A parcel of land at 511-515 Elm Street in Biddeford, known as the Pate Property, will officially become the site of a consolidated York County courthouse in 2020, after the Biddeford City Council unanimously approved the sale of the property on Tuesday. ALAN BENNETT/Journal Tribune

A parcel of land at 511-515 Elm Street in Biddeford, known as the Pate Property, will officially become the site of a consolidated York County courthouse in 2020, after the Biddeford City Council unanimously approved the sale of the property on Tuesday. ALAN BENNETT/Journal Tribune

BIDDEFORD — It’s official: the York County Courthouse will be coming to Biddeford.

The Biddeford City Council voted unanimously to sell two parcels of land on Tuesday, one at 511-515 Elm St., known as the Pate Property, and an adjacent parcel at 384 Hill St., to the Maine Governmental Facility Authority for $810,000 for the construction of a new, consolidated York County Courthouse.

The facility’s construction will mean closure of the existing superior court, which sits at the county-owned courthouse in Alfred and the district courts in Biddeford, Springvale and York, in favor of a single, 12-courtroom, 133,000-square-foot facility.

A court site selection commission comprised of legislators, law enforcement, attorneys and others chose the U.S. Route 1 site as the location for the new courthouse,in November. The council’s approval on Tuesday means construction on the $65 million facility, funded by legislation approved in the last session, can begin this year.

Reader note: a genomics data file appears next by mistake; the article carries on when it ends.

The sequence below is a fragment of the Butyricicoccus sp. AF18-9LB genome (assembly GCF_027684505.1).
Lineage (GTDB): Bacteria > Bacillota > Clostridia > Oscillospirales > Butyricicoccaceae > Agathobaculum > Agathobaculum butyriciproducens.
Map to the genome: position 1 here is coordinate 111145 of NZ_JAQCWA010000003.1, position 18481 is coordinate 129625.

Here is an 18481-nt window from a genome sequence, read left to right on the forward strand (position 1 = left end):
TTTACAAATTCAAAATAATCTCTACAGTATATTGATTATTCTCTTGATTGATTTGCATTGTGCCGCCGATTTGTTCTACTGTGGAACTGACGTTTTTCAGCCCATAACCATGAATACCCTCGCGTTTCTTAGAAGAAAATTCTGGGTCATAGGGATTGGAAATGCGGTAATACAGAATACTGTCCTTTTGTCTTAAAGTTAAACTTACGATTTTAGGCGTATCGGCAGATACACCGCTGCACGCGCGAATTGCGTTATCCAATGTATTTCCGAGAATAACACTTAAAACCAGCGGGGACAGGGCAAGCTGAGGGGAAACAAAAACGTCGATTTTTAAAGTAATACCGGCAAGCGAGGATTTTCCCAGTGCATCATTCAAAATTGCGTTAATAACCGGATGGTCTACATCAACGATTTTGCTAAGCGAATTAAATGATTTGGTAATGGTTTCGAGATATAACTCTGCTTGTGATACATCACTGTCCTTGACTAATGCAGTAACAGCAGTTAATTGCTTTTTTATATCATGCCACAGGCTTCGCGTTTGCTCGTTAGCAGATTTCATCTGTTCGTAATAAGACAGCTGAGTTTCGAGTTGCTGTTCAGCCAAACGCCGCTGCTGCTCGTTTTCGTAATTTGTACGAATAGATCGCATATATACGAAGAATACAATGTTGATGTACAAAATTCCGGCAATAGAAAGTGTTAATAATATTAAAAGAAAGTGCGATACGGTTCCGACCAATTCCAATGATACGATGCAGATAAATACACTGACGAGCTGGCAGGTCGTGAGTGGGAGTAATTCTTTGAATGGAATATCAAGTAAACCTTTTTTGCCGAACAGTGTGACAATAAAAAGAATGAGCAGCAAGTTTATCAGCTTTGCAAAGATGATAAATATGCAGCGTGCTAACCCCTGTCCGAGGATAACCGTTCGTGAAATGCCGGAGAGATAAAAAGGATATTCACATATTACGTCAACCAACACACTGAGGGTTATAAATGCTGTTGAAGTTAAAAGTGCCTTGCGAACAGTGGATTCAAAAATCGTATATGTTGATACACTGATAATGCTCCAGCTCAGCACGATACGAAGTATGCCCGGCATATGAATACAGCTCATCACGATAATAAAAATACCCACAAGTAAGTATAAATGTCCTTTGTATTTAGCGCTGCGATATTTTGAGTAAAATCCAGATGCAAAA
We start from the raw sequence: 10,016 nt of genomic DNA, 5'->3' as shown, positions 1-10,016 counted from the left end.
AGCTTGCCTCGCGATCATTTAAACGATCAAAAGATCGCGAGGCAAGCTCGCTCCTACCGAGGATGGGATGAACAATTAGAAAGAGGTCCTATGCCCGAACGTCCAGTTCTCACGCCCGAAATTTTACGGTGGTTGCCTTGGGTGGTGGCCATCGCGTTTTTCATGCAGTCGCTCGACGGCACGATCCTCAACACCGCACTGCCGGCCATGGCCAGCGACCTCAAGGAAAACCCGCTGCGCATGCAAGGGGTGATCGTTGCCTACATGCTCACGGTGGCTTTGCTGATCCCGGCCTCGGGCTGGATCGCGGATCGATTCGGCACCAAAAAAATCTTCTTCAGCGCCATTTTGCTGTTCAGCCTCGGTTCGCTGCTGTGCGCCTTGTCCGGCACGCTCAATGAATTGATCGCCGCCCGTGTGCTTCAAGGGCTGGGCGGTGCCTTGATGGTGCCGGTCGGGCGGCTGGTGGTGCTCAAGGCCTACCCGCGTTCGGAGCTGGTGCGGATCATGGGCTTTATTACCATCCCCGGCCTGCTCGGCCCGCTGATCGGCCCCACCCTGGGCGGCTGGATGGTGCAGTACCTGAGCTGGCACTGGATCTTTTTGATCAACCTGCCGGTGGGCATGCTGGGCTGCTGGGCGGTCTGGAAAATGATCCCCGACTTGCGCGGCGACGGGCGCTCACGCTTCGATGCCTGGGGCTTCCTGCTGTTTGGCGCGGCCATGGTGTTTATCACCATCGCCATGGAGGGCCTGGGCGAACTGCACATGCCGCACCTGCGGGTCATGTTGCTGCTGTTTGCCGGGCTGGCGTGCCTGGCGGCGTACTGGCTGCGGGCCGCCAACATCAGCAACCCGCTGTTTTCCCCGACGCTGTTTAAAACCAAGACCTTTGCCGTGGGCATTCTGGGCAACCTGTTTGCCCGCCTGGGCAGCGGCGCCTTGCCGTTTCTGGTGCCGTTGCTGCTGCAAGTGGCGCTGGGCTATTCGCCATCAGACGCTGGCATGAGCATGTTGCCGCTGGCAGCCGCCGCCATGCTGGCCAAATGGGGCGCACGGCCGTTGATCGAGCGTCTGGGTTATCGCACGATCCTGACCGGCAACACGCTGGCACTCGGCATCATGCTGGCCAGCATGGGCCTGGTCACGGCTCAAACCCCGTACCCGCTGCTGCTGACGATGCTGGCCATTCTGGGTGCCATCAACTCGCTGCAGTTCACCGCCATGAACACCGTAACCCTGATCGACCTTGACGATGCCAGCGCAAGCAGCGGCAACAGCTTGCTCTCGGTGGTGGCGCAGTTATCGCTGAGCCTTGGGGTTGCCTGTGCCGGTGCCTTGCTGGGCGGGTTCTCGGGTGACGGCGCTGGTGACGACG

“I think this is a very prudent move for the city and the community and I support fully this,” said Councilor Bob Mills on Tuesday.

The city purchased the Pate Property and nearby parcels of land for $700,000 in 2014 with the hopes of using the 12-acre parcel of land as an industrial business park.

“The hope I had was we’d be able to develop (the Pate Property) and create business growth in that area because our parks are beginning to get maximum filled,” said Councilor Mark Lessard. “(This) was our way to be able to do that and have that option in the future.”

The parcel at 511-515 Elm St. is being sold to MGFA for $650,000. City Manager Jim Bennett said Tuesday a property at 516 Elm St., originally purchased along with the Pate Property for $50,000, is not included in the agreement and may be used for future development.

The adjoining Hill Street parcel, which was purchased by the city from Kennebunkport-based Mariner Tower for $1, is being sold to the state for $160,000 to be used as egress for the courthouse.

According to city documents, after demolition, interest on the property and a partial environmental assessment of the land, the city will profit $88,308 to go toward economic development.

Lessard said he supported the decision to approve the courthouse location due to the city’s profit and the potential for job creation and business development.